Have Police Accused You of Fentanyl-Related Crimes?
In recent years, it seems as if fentanyl has been gaining more popularity among news stories. Still, many people may not fully understand what fentanyl is or why it is cause for such concern, especially when related to drug crimes. If authorities accuse you of illegally possessing or selling this substance, you may find yourself more than interested in all the commotion.
Fentanyl itself is a synthetic opioid intended for pain relief. It has similar properties to morphine, but fentanyl is 50 to 100 times more potent than morphine, which also makes it more dangerous when in the wrong hands. As a result, authorities in Tennessee and across the country have been trying to crack down on illegal use of the substance. Unfortunately for you, that could mean having criminal charges brought against you.
What Does Illegal Fentanyl Look Like?
If authorities suspect you of involvement with illegal fentanyl use or distribution, they may have searched your property looking for the substance in the following forms:
Pills resembling other opioids
Drops on blotter paper
These forms do not coincide with the ways in which doctors distribute prescription fentanyl, like as patches or lozenges. Authorities may also accuse you of mixing fentanyl with other substances, like heroin or cocaine.
What Are Negative Outcomes of Fentanyl Use?
Typically, individuals use fentanyl for the side effects that they perceive as positive, such as feelings of extreme happiness or sedation. However, this substance could also have other side effects, like unconsciousness, nausea and breathing problems.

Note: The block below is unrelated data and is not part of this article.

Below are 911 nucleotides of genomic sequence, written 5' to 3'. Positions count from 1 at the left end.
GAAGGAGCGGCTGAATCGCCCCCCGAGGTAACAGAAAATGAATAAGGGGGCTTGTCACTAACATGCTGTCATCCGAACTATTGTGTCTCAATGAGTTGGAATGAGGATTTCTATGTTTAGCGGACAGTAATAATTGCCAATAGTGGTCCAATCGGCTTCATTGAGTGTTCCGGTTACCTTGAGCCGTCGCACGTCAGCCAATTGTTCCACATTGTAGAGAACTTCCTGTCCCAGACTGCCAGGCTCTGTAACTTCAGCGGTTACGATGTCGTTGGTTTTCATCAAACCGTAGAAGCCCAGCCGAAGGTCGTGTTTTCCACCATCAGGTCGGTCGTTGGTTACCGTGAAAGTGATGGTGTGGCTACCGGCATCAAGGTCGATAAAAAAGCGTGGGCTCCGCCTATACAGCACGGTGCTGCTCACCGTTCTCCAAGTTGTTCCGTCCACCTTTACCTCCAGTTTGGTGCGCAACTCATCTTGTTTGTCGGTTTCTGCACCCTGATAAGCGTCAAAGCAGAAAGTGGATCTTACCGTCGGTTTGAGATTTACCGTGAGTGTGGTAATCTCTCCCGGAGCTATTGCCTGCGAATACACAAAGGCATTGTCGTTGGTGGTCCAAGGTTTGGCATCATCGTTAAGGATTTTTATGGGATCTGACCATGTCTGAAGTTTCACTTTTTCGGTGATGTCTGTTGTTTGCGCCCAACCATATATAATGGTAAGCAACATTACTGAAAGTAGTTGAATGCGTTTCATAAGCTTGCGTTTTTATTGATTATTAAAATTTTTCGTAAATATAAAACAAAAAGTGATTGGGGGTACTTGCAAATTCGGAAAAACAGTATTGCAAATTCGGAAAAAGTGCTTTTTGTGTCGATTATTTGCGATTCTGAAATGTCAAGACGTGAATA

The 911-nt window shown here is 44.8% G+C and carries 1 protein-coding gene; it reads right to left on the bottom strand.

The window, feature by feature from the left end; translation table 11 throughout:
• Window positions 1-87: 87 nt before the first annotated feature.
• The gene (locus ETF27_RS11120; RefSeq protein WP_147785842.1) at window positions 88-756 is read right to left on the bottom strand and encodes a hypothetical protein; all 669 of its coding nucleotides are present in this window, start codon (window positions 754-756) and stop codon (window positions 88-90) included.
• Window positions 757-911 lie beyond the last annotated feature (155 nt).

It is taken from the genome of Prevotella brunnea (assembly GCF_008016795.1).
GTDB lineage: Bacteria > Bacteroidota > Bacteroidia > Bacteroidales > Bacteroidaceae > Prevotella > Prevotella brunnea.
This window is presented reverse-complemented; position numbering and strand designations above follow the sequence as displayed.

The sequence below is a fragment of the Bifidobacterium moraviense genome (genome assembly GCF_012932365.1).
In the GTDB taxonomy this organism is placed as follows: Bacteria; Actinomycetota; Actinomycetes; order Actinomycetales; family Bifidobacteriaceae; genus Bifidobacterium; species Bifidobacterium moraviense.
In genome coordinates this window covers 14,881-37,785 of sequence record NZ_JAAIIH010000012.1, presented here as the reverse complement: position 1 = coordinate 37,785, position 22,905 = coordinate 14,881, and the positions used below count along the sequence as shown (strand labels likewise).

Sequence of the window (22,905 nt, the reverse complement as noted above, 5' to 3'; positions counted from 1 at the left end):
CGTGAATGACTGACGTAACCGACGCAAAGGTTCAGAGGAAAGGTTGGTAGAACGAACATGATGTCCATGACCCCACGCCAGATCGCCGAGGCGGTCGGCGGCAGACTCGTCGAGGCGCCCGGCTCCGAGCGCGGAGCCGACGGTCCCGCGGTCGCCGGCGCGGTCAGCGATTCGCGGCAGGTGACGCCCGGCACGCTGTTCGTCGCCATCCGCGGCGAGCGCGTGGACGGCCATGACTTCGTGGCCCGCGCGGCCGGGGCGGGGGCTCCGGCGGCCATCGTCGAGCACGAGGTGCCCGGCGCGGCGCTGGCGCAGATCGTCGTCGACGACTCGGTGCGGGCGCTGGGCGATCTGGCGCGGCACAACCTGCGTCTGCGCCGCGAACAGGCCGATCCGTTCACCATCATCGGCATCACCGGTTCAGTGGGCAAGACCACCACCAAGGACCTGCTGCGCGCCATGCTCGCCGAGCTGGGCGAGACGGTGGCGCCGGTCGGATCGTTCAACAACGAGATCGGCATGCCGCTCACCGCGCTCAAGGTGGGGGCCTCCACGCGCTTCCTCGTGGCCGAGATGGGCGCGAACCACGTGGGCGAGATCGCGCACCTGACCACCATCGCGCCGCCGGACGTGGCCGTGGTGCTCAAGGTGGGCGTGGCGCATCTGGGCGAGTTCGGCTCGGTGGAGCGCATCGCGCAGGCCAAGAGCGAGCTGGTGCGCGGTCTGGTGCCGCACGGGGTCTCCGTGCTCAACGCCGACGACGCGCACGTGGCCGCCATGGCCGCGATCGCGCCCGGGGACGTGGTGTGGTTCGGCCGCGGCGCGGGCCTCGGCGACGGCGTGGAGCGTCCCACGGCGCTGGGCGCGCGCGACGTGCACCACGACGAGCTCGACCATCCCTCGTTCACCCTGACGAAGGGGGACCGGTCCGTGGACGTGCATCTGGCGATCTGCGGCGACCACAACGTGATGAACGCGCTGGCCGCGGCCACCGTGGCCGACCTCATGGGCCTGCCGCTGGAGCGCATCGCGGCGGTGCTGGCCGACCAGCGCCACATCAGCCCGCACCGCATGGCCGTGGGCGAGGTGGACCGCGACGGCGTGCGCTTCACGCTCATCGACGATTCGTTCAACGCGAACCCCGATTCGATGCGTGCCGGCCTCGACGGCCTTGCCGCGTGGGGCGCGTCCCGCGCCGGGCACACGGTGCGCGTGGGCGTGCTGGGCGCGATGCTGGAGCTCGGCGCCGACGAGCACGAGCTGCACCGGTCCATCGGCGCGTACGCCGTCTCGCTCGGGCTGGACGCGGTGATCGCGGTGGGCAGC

If a person purchases fentanyl or another substance without knowing it contains fentanyl, an accidental overdose could occur. If that situation has fatal outcomes and authorities suspect you of providing the substance, you could face even more serious charges.
What Can You Do About Charges?
If the police do charge you with crimes relating to fentanyl possession or distribution, you may understandably worry about your situation. Fortunately, you have the right to create and present a criminal defense against any charge brought against you. It can be difficult to fully understand your options, and it may work to your benefit to obtain professional help during this time. A criminal defense attorney could help you explore your defense options and work toward the best possible outcome for your case.